The Saab 96 is an automobile made by Saab. It was
introduced in 1960 and was produced until January 1980, a run of
20 years. Like the 93 it replaced, the 96 was a development from
the old Saab 92 chassis and, on account of its improvements and
modernisation, it opened new markets for the company. It was the
car for which the marque Saab became internationally known, not
least because of its safety innovations and its motor sport
successes. It was the first Saab model officially imported to
Olympus Rally 2006
Saab 96 Rally Cars
The bodywork differed little from that of the Saab
93, but the rear had undergone improvements in 1960,
providing more trunk space, a larger trunk opening, and
a much larger rear window with better visibility. The
original 'bull-nose' front section of the 96 was
lengthened for 1965 models, in preparation for a new
engine, and the radiator was placed ahead of the engine,
rather than above and behind, a leftover from the
thermosiphon cooling days. Both front and rear windows
were again enlarged slightly for 1968 models. In 1969,
the Saab 99 appeared, which was a much more modern
concept that was designed to replace the 96. However,
the latter continued until 1980, by which time the new,
longer 900 had appeared in 1979, which eventually
replaced the 99 in 1984.
As first designed, the 96 had a 750 cc, 38 hp (28 kW)
three-cylinder Saab two-stroke engine. By 1963 this was
increased to 841 cc, 40 hp (30 kW). An optional 57 hp (43 kW)
version of the engine, with triple carburetors and oil
injection, was used in the Sport and Monte Carlo models. The
additional power was obtained from a modified cylinder head and
filled crankshaft counterweights offering higher overall
compression ratio. The SAAB 96 of 1964 was tweaked to 42 hp
(31 kW). For 1966 models, the standard 96 841 cc, 46 hp (34 kW)
engine, using pre-mix oil, appeared with a three throat Solex
carburettor in which the centre carburettor handled start, idle,
and low speed functions. The same carburetor had been used in
the Monte Carlo and Sport models. A common throttle shaft
minimized carburetor synchronization problems. In 1967 the 96V4
appeared, with the Ford Taunus V4 engine, a four-stroke 1498 cc
V4 engine, originally developed for the 1962 Ford Taunus 12M.
Saab's project to source a four-stroke engine was dubbed
The first V4 engines produced 55 hp (48 kW) and 65 hp (48 kW)
from 1977-1980. The car made 0–100 km/h in 16 seconds. The
two-stroke option continued into 1968. In the USA, the
two-stroke engine was called the 'Shrike' at that time. Its
displacement was reduced slightly, to 819 cc to avoid emission
regulations which exempted engines under 50 in³, while the V4s
used in US cars had a 1700 cc low compression engine.
Throughout its life span, the Saab 96 and its station wagon
sibling, the Saab 95, had the gear lever mounted on the steering
column. This became an increasing rarity in the auto industry
during the 1960s and '70s, but was an appreciated feature among
rally drivers who could change gears faster than with a
The gearbox originally had three gears, the first
unsynchronised. Later, a four-speed option, with synchromesh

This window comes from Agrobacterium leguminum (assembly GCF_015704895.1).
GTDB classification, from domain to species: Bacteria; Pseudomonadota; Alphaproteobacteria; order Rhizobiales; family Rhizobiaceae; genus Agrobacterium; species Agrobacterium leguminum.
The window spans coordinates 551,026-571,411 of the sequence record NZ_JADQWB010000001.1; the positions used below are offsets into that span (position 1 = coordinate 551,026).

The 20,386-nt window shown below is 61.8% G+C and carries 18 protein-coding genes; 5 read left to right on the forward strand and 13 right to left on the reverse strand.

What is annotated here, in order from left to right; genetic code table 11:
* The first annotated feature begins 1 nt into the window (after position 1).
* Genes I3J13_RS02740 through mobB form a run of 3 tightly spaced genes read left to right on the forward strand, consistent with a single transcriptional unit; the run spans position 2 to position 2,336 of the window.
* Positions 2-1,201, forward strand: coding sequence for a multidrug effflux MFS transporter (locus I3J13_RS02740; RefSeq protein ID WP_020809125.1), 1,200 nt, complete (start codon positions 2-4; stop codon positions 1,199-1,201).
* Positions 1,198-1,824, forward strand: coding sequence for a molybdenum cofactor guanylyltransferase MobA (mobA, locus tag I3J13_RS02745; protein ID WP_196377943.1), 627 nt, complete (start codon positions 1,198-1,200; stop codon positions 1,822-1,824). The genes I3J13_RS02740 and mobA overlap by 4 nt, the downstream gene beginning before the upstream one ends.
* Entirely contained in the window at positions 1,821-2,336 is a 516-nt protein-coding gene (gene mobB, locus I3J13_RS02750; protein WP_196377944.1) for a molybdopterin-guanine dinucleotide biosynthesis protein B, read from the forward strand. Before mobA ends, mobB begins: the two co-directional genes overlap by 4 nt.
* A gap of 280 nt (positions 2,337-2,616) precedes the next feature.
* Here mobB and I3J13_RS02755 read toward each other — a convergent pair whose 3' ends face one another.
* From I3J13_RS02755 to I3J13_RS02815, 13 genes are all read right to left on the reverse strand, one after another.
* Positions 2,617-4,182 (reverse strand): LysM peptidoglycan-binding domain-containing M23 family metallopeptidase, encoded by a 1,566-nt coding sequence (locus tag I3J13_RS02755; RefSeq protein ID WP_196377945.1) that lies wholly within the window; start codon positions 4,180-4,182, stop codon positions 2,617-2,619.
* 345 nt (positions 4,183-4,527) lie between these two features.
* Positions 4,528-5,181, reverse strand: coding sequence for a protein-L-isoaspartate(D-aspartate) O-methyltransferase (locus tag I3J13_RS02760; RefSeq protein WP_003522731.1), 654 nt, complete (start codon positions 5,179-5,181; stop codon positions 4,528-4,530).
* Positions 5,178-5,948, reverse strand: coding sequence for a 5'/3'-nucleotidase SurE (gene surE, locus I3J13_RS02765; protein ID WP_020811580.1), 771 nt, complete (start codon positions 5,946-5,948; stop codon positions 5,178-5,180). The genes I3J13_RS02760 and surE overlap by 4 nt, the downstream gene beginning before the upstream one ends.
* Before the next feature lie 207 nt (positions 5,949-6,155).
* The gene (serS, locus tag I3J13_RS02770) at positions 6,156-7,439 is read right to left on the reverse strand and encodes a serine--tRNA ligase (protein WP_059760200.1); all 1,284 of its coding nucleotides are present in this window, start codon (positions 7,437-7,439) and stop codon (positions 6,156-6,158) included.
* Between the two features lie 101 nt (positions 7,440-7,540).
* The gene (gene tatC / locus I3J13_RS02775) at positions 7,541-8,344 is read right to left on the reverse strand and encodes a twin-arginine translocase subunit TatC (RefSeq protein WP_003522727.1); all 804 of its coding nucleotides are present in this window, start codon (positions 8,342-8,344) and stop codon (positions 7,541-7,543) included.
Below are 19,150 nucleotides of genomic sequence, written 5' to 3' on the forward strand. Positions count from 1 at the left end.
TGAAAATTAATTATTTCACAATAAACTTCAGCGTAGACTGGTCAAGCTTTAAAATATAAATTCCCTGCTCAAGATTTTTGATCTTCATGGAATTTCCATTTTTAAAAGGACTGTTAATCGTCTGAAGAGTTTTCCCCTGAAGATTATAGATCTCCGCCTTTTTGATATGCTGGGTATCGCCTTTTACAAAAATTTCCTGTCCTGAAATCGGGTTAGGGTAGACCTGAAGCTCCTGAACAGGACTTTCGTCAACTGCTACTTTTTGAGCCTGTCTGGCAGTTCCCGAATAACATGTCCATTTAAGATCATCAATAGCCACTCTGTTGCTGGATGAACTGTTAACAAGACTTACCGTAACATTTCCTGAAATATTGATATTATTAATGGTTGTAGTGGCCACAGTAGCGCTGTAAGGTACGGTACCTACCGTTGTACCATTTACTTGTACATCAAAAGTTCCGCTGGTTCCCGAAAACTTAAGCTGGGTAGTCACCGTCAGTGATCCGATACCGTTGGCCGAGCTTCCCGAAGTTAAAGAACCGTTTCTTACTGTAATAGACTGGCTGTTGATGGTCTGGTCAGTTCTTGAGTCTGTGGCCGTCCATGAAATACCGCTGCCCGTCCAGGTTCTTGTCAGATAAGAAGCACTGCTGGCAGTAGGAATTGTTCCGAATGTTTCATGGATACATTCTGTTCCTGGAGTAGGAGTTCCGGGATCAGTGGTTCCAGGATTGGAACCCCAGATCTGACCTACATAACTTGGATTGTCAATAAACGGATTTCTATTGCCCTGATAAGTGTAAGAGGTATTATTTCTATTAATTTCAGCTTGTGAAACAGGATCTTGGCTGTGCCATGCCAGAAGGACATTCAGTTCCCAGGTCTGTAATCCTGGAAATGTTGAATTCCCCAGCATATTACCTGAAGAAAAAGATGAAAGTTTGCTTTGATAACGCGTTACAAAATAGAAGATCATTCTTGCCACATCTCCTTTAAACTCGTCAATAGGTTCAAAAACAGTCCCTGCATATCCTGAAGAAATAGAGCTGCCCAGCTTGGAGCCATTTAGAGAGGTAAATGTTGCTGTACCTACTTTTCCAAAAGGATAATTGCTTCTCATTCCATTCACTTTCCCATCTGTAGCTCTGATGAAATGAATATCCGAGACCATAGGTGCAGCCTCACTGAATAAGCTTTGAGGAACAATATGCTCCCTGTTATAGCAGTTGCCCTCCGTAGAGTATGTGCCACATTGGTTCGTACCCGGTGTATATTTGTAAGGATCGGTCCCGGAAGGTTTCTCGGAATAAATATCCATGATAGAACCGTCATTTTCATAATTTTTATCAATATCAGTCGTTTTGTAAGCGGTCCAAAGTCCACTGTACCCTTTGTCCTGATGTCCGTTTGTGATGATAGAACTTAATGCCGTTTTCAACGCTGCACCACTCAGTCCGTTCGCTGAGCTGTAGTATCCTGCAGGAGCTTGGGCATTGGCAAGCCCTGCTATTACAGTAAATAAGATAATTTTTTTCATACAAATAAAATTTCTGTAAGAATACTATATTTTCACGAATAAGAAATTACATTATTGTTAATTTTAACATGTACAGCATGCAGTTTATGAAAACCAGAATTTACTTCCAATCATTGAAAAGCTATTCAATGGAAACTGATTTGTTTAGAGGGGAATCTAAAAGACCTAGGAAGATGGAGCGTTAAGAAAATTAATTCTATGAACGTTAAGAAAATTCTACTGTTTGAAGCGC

first gear, was offered and the three-speed was phased out. In
order to overcome the problems of overrun for the two-stroke
engine, a freewheel device was fitted. This was retained in the
four-stroke variant, until the end of production. In later
models, it could be engaged or disengaged by a control in the
lSAAB 96 limited edition 1979
The front suspension used double wishbones and coil springs,
while the rear suspension was a trailing U-beam axle with coil
springs. Telescopic dampers were used for all four wheels.
Earlier models had drum brakes all around. Later models were
fitted with front disc brakes.
The Saab 96 was also available as an station wagon (estate)
version, sold as the Saab 95 (not to be confused with the later
Saab 96 and V4 (Rally Giants Series) from Amazon.co.uk
Saab 96 in
The Saab 96 was driven most famously by Erik Carlsson, in
many international rallies. His most famous successes were first
in the 1960, 1961 and 1962 RAC Rallies and first in the 1962 and
1963 Monte Carlo Rallies. It was these successive, top-level
victories that put the Saab 96 'on the map' and established its
reputation for reliability and toughness. Carlsson also competed
in the East African Safari Rally. Famous rallying names such as
Simo Lampinen, Per Eklund, Pat Moss-Carlsson, Tom Trana, Stig
Blomqvist and Carl Orrenius have also been connected with the
The last production date for the Saab 96 was January 11, 1980
(VIN 96806002814), the last VIN (96806002820) was produced on
January 3, 1980 .
These cars were built by Valmet in Uusikaupunki, Finland.
The Saab 96 was outlived by the Saab 99 and ultimately
replaced by the Saab 900, introduced the previous year. A total
of 547,221 were made.
1974 SAAB 96 V4 Rally Car
The Saab 96 features on several postage stamps. A Monte-Carlo
Rally Saab 96, driven by Erik Carlsson, appears on a Swedish
Finding Classic Car Parts
- some useful information
In pop culture
- A Saab 96 tows a bedstead in the 1965 comedy, The Knack
...and How to Get It.
- A Saab 96 appears in the 1987 comedy Throw Momma from
the Train, starring Billy Crystal and Danny DeVito.
- The 96 appears in multiple episodes of the Adult Swim
animated series, The Venture Bros. as Dr. Venture's car ( a
vehicle once produced by Venture Industries). The Venture
Industries logo appears in place of the Saab emblem.
- A Saab 96 appears in the anime Tekkon Kinkreet.
- In the movie Weirdsville, Dexter drives a 96 all
throughout the movie.
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